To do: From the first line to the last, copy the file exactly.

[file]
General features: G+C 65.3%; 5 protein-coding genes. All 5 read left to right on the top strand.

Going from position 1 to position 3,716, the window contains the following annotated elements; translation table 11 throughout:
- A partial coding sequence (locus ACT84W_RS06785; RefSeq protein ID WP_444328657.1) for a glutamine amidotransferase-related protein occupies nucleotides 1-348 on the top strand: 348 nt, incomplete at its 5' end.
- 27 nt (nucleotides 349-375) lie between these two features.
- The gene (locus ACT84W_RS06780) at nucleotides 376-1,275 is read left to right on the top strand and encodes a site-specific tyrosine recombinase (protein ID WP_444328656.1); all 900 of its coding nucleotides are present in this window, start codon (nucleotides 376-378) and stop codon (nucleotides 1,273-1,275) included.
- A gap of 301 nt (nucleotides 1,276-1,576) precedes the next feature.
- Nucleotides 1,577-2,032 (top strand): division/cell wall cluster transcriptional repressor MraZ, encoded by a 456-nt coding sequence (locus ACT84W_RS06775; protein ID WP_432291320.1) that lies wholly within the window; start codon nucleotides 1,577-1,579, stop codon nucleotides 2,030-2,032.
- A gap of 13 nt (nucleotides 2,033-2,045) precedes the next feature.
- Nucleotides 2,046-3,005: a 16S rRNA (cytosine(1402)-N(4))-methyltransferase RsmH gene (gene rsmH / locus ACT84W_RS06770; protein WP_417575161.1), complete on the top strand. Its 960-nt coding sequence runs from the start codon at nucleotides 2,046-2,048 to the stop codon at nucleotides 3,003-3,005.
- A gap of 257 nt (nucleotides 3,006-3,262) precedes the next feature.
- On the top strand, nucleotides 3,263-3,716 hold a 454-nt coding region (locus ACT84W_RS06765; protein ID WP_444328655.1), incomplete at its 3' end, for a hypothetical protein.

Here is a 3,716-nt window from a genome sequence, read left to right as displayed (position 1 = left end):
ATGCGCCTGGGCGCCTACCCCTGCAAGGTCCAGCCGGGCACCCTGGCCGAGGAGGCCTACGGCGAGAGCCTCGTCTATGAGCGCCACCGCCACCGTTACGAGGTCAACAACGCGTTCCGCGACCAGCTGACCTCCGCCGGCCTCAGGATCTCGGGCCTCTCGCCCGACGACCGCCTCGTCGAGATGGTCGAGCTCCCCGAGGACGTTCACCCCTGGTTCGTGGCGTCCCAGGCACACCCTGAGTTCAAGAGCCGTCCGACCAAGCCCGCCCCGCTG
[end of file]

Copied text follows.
General features: G+C 65.3%; 5 protein-coding genes. All 5 read left to right on the top strand.

Going from position 1 to position 3,716, the window contains the following annotated elements; translation table 11 throughout:
- A partial coding sequence (locus ACT84W_RS06785; RefSeq protein ID WP_444328657.1) for a glutamine amidotransferase-related protein occupies nucleotides 1-348 on the top strand: 348 nt, incomplete at its 5' end.
- 27 nt (nucleotides 349-375) lie between these two features.
- The gene (locus ACT84W_RS06780) at nucleotides 376-1,275 is read left to right on the top strand and encodes a site-specific tyrosine recombinase (protein ID WP_444328656.1); all 900 of its coding nucleotides are present in this window, start codon (nucleotides 376-378) and stop codon (nucleotides 1,273-1,275) included.
- A gap of 301 nt (nucleotides 1,276-1,576) precedes the next feature.
- Nucleotides 1,577-2,032 (top strand): division/cell wall cluster transcriptional repressor MraZ, encoded by a 456-nt coding sequence (locus ACT84W_RS06775; protein ID WP_432291320.1) that lies wholly within the window; start codon nucleotides 1,577-1,579, stop codon nucleotides 2,030-2,032.
- A gap of 13 nt (nucleotides 2,033-2,045) precedes the next feature.
- Nucleotides 2,046-3,005: a 16S rRNA (cytosine(1402)-N(4))-methyltransferase RsmH gene (gene rsmH / locus ACT84W_RS06770; protein WP_417575161.1), complete on the top strand. Its 960-nt coding sequence runs from the start codon at nucleotides 2,046-2,048 to the stop codon at nucleotides 3,003-3,005.
- A gap of 257 nt (nucleotides 3,006-3,262) precedes the next feature.
- On the top strand, nucleotides 3,263-3,716 hold a 454-nt coding region (locus ACT84W_RS06765; protein ID WP_444328655.1), incomplete at its 3' end, for a hypothetical protein.

Here is a 3,716-nt window from a genome sequence, read left to right as displayed (position 1 = left end):
ATGCGCCTGGGCGCCTACCCCTGCAAGGTCCAGCCGGGCACCCTGGCCGAGGAGGCCTACGGCGAGAGCCTCGTCTATGAGCGCCACCGCCACCGTTACGAGGTCAACAACGCGTTCCGCGACCAGCTGACCTCCGCCGGCCTCAGGATCTCGGGCCTCTCGCCCGACGACCGCCTCGTCGAGATGGTCGAGCTCCCCGAGGACGTTCACCCCTGGTTCGTGGCGTCCCAGGCACACCCTGAGTTCAAGAGCCGTCCGACCAAGCCCGCCCCGCTG